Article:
"I Brake For Miracles"
Posted in Trolley Dodger Fan magazine, April 1998:
My dad always made us leave early. Every Dodgers game, every Rams game, every Lakers game. But the one I'll never forgive him for is the World Series game we went to ten years ago. I was 11, and my dad's co-worker got us tickets to Game One. I was ecstatic. I was too young to remember the '81 championship season, so this was huge for me. My team in the World Series!
"We have to stay to the end, dad. We have to." He just moaned and groaned about freeway traffic. I just hoped the Dodgers went up by ten runs, so if I did get dragged away, I'd know I wasn't missing anything.
It got to the ninth, and dad and me were still in the park! But the Dodgers were losing, and the great closer Dennis Eckersley was coming in for the favored Athletics. Dad was ready to hit the road. This game was over, and the A's were gonna sweep. Those were his thoughts, not mine. He had me pack up my jacket and my souvenirs, as Eck was warming up. First batter pops out, and we're two outs away from losing. That's when dad started pushing me toward the exit. I was furious, stalling in any way I could. As we headed for the gate, we stopped on the lower level, and saw the second out. "That's it," he told me, and whooshed me away.
Then we were in the parking lot out beyond right field. At this point, I was the one hurrying, as I figured maybe we could at least hear the end of the game in the car. I remember praying to God that the Dodgers just stay alive till we got to the car.
Dad let me in, and I had the radio on instantly. We couldn't believe it. The announcer was saying there was a man on first. Someone reached base off Eck! And even more incredibly, my favorite player, Kirk Gibson, was coming up to pinch hit as the potential winning run! My dad had told me there would be no way Gibson would play, as he'd been injured, almost unable to walk.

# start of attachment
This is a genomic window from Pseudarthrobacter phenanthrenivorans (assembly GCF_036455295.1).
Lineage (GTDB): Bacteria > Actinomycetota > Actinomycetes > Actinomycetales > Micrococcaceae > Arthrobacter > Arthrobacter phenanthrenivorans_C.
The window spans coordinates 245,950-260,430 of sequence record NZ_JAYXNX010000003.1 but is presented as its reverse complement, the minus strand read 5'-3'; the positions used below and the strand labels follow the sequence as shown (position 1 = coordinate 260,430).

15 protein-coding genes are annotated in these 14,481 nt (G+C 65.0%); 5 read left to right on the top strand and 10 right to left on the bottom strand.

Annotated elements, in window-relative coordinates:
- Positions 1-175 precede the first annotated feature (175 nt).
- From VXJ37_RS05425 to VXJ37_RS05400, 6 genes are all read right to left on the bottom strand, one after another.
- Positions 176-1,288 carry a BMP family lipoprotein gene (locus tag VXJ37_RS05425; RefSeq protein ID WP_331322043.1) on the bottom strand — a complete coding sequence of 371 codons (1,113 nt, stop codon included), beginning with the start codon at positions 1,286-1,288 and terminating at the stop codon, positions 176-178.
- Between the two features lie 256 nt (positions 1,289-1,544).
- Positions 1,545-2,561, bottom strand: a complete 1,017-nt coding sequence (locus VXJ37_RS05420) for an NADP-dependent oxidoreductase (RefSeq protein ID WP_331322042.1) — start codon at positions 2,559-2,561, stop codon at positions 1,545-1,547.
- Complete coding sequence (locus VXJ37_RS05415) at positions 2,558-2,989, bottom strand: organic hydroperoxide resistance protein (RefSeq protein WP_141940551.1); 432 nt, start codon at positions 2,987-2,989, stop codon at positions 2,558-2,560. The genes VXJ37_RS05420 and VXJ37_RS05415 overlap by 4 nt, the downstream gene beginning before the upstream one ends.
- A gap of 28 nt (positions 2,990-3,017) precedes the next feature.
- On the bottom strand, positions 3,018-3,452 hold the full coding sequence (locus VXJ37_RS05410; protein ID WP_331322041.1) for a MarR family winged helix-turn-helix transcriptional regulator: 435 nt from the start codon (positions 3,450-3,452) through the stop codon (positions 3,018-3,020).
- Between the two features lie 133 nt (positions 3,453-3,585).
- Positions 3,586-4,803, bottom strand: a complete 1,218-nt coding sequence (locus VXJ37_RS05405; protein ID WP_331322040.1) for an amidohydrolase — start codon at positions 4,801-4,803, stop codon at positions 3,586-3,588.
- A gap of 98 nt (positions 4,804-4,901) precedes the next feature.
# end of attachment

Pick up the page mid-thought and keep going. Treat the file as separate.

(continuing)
We had pulled out of our spot. I thought about jumping out and making a run for it, back into the stadium. But I figured dad wasn't stopping, and I'd only risk missing something if I left the radio at the moment.
And then it happened. A high fly ball to right field! Back by the wall...and dad slammed on the brakes in excitement, as we heard the words "home run." The Dodgers had won! We were so happy, the last thing on my mind was "...and we missed it." I was just glad it happened, and at least I heard it...and was close to the site of the miracle.
But here's the best part: About seven years later, my college roommate lent me a VHS copy of the game. I brought it home at Christmas, and my whole family sat around and watched the game. Now, I'd seen that highlight a thousand times by then, but for some reason, I never noticed it before: My dad and I appear in the climactic moment. It must've been because everyone was making fun of my dad as we watched: "hey, Don, this must be when you left," my uncle teased while we watched the third inning. We were all talking about his "policy" the whole game. My mom added to the kidding as Gibson hit the homer. "Look closely and you'll see Don and Ronnie driving away." We were all rolling on the floor. But her line made me actually look beyond the fence--after all, that was where our car was, beyond right field. It was dark, though...
But then I saw us. Right above the fence, red lights appear. I know I'd noticed them before, but I always thought it was just some random red light. This time, I noticed they were brake lights. Our brake lights! I was young, but I was very aware of my surroundings at that special moment. I remember the row of cars we drove down. There were no other cars moving. Anyone else who left early was long gone. People who made the choice to stay were firmly in their seats for the bottom of the ninth. We were driving away from the stadium, and like I said, my dad hit the breaks as the ball was flying out of the park. And if you look closely, you can see the middle break light above the two regular ones. Dad's car had that feature then, before it was common. I've even checked daytime photos to confirm our position. I know that parking lot quite well, and that was us.
So after all those years, dad was off the hook. He actually got us on TV during the most famous moment in Dodgers history. (The Dodgers, of course, went on to win that World Series.) Ask him about it now and he'll tell you, "We had to get out to the lot so I could get my boy on TV." Yeah right, dad.
--Ronnie Hart, San Clemente, CA, 1998